I’ve talked about my ‘anime hiatus’ before. I used to be a huge weeb back in the day, growing up on a steady diet of Toonami on Cartoon Network as a kid, to choppy anime episodes uploaded on YouTube when I was a teen. And I loved it; anime became a huge part of my identity, even when people considered it bad. But then university started, and I didn’t have time. So, I really only got back into it last year, and since then, it seems anime has matured with me.
The whole ‘Anime is bad’ is such a weirdly obnoxious take to have. Because most of the time, it’s being said by people who never bothered watching anime outside of Dragon Ball Z. Like, no shade to Goku stans, of course, but anime isn’t just a children-specific medium. It has some amazing, complex stories that can rival the best live-action fiction you’ve watched before.
Anime is far more than the shows we watched as children, and it always was. But the audience was such a niche for it back then, so all the good titles stayed fairly underground. Until the internet age hit, and that’s when we really saw anime just spread everywhere. With titles such as Death Note, Code Geass, and Cowboy Bebop, there was no question that anime was quality entertainment and not targeted at one specific audience.
I mean, this isn’t an unpopular opinion. A lot of big-name celebrities and artists have used anime as an influence in their works. One of the biggest examples of this is Kanye West’s video for his 2008 hit single Stronger, which is heavily inspired by Akira. Though things have gotten better from bad with anime becoming more mainstream and having ratings to specify audiences, there are still some misconceptions. Let’s get into it.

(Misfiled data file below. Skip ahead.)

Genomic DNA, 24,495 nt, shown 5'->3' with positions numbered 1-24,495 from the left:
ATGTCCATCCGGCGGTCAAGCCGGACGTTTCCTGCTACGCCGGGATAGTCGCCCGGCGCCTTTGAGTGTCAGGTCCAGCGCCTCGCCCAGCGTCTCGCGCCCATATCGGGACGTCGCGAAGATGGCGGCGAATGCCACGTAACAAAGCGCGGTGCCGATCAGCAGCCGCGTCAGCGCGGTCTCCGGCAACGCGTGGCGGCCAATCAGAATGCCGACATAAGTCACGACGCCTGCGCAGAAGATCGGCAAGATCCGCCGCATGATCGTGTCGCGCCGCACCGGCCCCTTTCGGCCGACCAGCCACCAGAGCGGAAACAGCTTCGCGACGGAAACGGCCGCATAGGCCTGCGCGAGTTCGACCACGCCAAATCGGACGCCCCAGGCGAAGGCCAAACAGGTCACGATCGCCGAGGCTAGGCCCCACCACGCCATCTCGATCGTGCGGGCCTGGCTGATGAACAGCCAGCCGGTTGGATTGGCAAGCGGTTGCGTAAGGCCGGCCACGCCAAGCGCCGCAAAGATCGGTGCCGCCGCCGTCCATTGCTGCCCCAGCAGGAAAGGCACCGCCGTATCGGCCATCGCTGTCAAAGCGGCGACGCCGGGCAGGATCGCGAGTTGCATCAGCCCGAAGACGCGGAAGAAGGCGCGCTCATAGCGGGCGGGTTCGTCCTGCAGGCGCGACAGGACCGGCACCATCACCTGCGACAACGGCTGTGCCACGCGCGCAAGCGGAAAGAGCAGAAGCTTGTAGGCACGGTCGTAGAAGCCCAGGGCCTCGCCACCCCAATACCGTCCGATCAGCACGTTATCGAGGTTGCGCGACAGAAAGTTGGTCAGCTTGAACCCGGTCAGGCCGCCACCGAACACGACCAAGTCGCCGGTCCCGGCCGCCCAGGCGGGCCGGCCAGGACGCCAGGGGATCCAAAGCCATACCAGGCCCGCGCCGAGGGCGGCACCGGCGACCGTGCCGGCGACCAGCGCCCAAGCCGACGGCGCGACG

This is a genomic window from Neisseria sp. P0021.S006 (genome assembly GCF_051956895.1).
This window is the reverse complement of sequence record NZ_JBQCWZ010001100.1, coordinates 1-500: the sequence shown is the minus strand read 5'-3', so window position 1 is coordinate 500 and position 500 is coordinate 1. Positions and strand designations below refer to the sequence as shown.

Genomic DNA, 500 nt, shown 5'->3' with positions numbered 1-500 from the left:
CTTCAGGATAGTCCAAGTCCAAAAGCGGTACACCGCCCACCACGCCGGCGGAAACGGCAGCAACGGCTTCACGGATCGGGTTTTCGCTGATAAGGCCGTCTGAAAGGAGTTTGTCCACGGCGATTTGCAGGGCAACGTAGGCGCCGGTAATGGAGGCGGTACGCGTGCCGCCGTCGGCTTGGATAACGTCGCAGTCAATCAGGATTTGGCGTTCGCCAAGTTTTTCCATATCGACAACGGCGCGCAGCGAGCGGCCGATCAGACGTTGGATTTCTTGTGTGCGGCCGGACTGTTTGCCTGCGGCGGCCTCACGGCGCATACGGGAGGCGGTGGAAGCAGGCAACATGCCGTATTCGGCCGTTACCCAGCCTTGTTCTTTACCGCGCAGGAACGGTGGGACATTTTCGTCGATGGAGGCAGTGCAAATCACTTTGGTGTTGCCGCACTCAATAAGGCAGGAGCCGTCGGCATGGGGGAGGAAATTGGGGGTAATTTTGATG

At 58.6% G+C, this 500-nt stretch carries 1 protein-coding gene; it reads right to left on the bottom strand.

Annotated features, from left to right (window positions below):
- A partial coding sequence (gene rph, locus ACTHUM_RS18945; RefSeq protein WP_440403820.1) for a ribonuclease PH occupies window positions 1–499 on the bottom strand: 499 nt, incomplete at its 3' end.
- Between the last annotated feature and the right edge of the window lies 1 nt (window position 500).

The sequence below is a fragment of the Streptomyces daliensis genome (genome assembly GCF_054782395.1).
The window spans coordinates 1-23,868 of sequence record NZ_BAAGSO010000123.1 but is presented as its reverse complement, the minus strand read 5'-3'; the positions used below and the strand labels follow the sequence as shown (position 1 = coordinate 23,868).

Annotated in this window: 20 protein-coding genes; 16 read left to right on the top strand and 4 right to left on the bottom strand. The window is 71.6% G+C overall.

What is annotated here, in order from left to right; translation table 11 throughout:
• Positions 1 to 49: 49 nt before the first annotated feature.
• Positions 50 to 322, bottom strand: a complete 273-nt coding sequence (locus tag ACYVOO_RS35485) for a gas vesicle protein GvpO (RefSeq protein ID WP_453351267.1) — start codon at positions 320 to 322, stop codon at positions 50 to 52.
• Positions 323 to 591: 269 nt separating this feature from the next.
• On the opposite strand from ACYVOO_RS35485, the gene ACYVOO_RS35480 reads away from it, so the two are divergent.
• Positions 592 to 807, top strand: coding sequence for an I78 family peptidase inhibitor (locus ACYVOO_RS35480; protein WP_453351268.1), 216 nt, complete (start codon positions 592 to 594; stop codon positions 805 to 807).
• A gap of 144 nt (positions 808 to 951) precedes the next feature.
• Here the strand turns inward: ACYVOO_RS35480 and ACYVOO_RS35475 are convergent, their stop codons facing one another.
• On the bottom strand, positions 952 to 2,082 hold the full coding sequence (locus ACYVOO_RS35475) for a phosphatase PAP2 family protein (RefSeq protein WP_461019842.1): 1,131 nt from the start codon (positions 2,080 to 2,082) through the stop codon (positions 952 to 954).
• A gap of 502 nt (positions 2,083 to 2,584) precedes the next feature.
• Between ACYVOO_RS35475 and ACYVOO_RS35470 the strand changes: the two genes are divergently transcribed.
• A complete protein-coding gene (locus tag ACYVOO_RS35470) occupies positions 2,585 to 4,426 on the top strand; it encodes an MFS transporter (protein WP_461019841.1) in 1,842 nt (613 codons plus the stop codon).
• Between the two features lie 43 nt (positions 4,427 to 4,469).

Anime: Not For Kids Anymore
Anime started out very humble, where it genuinely did cater mostly to children. In the end, it was just a Japanese version of cartoons made to sell toys. But somewhere around the 70s and 80s, things started to happen.
Storytellers were creating manga that was much more serious in nature, with subjects such as violence and death that were being targeted at a more adult audience. And it was working. Manga, such as Fist Of The North Star and Banana Fish were selling out fast, despite their sometimes disturbing and depressing themes.
There’s a lot to pick up here. Anime was being recognized as a legitimate story form without it needing to justify its plot points. In fact, it was creating its own genres that places like Hollywood had not conceived yet. Mecha Sci-fi and Shonen with big action scenes were popping, and it wasn’t the kids that were invested in them.
How Good Anime Pulls From Real Life:
Anime now is a work of art. I mean, pick up any Makoto Shinkai movie and put it in front of someone who has had 0 experience with anime. The beautiful cinematography and heart-achingly sincere story alone will have them captivated.
Anime has transcended its own limitations. Where once it was hardly more than shallow storylines, it’s taken on so much more of the human experience. There is anime out there that cover loss and love in the most poetic ways. There is anime that take a look at the aftermath of war and how healing can happen after it. You have anime about wholesome queer relationships and painful ones too.
There is a place here for everyone. And anime is being created to cater to all of them.
Anime’s Influence On Pop Culture:
These relatable stories are precisely why anime has become so global. Some of the plots for a lot of anime coming out right now are so humane and so poignant that they have gone on to inspire more works outside of the medium.
There is an entire movement inspired by the coziness of a Studio Ghibli movie, a push for normalizing more softer dynamics due to fluffy anime. Anime has even gone on to influence fashion and lifestyle, leading to an entire subculture devoted to being an Otaku.
Maybe there was a time that anime was niche, bad enough to only be meant for nerds. That it was just bad Isekai and terrible misogynistic jokes all around. But anime, like most things, has evolved since then. And it’s only going up from here.